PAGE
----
Our last Avera Medical Minute, we showed you how different specialties come together every Friday morning at Avera McKennan to come up with treatment plans for complicated digestive disease cases. We are going to show you how a collaborative effort saved a Sioux Falls man major surgery and helped diagnose one of the rarest cases in the country.
Dennis Thum is training for the Sioux Falls St. Patrick's Day 5K road race. That's pretty amazing considering the 57 year old USF Campus Pastor had surgery in February to remove a rare tumor in his digestive tract.
Dennis says, "It all started last March when I ran a road race (the same one he is training for) and suddenly I was so exhausted. That was the only sign. I thought I just must be getting old. I was short winded and thought I can't do this anymore. What I didn't realize is I should have gone to the doctor right away."
Dennis says, "I was so anemic I needed 2 units of blood."
To rule anything out, Dennis was sent to general surgeon Dr. Tom Fullerton for a colonoscopy which came back clean. So then he did an upper GI endoscopy. That's when they discovered Dennis had a large tumor in his duodenum, which is the first part of the small intestine. That's when Dr. Tariq Khan, a transplant and hepatobiliary surgeon, was brought in on the case.
Dr. Khan says, "This is not a very common cancer. It is very rare, to be honest there are only 150 cases so far in English literature since the 1800's."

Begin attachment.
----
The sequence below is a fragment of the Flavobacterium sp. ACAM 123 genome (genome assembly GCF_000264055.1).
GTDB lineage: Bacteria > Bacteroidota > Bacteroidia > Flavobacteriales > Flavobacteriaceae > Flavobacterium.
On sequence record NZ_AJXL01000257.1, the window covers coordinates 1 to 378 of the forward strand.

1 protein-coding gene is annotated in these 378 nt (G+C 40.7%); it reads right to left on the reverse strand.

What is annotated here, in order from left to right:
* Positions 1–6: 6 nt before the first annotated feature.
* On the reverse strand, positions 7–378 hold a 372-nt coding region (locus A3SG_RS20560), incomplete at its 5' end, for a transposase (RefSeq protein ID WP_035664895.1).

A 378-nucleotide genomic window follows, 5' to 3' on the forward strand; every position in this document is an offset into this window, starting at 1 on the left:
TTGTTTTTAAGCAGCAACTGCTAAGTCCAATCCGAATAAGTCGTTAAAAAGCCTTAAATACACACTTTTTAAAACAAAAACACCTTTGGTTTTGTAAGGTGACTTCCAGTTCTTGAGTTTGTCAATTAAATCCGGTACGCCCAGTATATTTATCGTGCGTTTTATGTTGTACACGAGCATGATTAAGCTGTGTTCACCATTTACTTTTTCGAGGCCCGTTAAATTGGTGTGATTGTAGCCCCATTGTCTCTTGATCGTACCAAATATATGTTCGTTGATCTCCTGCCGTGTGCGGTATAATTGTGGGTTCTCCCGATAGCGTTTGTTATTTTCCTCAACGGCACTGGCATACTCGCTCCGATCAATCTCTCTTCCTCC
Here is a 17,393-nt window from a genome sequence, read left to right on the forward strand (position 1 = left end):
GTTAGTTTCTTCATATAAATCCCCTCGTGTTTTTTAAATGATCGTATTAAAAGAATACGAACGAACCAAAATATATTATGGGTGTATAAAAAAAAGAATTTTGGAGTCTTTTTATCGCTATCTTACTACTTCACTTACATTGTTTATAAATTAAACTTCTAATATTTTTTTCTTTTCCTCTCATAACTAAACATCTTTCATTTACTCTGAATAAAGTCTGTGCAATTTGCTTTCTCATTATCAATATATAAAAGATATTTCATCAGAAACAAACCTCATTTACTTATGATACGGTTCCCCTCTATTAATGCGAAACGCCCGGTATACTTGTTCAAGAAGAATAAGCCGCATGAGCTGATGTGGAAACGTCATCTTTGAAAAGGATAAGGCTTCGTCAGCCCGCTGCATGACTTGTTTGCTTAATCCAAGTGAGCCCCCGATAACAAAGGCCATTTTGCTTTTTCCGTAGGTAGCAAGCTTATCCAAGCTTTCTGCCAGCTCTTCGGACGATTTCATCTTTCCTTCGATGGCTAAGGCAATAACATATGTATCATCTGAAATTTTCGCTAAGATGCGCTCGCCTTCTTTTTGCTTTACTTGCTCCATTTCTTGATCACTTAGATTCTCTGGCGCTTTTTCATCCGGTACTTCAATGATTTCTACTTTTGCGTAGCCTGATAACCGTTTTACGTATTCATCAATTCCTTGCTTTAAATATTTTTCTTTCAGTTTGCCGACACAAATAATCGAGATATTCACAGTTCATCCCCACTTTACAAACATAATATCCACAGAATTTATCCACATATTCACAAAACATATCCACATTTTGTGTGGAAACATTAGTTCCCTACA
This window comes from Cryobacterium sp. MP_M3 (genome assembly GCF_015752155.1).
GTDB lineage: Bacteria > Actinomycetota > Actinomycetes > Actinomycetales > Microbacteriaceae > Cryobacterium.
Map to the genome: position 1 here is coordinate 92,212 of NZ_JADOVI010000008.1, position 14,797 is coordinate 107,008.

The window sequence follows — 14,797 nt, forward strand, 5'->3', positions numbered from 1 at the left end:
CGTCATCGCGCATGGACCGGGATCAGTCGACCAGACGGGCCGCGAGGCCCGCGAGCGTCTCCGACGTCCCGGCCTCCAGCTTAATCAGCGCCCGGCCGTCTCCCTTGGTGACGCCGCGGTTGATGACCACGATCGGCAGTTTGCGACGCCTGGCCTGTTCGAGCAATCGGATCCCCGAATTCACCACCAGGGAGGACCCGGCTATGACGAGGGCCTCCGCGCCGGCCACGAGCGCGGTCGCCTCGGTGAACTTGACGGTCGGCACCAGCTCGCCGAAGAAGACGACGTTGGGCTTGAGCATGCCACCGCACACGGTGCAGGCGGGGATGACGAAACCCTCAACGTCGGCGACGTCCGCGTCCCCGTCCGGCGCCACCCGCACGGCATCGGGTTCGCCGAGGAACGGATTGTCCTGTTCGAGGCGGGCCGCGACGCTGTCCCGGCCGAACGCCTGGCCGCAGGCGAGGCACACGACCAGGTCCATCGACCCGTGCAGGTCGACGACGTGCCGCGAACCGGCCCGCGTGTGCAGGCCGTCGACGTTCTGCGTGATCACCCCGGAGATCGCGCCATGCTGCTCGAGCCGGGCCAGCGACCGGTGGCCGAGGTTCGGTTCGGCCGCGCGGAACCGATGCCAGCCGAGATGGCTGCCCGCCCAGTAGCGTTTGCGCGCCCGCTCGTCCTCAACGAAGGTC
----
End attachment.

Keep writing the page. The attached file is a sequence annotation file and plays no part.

Further tests showed Dennis's Brunner's Gland, one of the glands that helps neutralize all the acid from the stomach, had grown out of control, but benign.
Dr. Khan says, "When it came back as Brunner's gland adenoma that changes the entire picture. Knowing the fact that this is a benign cancer you really don't have to go through a radical resection and you can cut it out."
Dr. Khan brought Avera Gastroenterologist Dr. Steven Condron in to the mix which turned out to be a first-of its-kind case in Sioux Falls. Dr. Condron would do an endoscopic surgery, going down the throat, to remove the large mass. Dr. Khan and his team stood by in the operating room in case any complications arose. None did. It went flawlessly. This saved Dennis from having major surgery and having his digestive tract altered permanently.
Dennis says, "I went in to the operating room not knowing what was going to happen. It was either going to be a procedure or a major surgery. I said to my friends, pray for a procedure. When I saw Dr. Condron before I went in to the OR, I told him he was the most prayed over doctor in the world. I went to sleep and when I woke up in recovery 2 hours later it was tremendous relief."
Dr. Condron says, "It was a true collaboration effort in the sense that multiple people involved in multiple specialties with Dennis seeing a number of doctors on a number of occasions."
The tumor was so big Dr. Condron had to cut it in half to get it out. It ended up being the size of 2 golf balls.
Dr. Condron says, "It was the best possible outcome that we could have hoped for. We have no reason to believe it will grow back either."
Dr. Khan says, "Dennis is a one of those one in a million cases you see in your lifetime. None of us will ever see something like this ever again in our lifetime."
Dennis says, "It was like getting my youth back in many ways. I thought, at 57 it's too late, I'm over the hill but I guess I do have a few runs left in me after all."
And this year nothing will stop him from getting to the finish line.
Dennis ended up only spending one night in the hospital as a precaution and was back at work at USF 2 days later. If you see him in the St. Patty's Day run, cheer him on!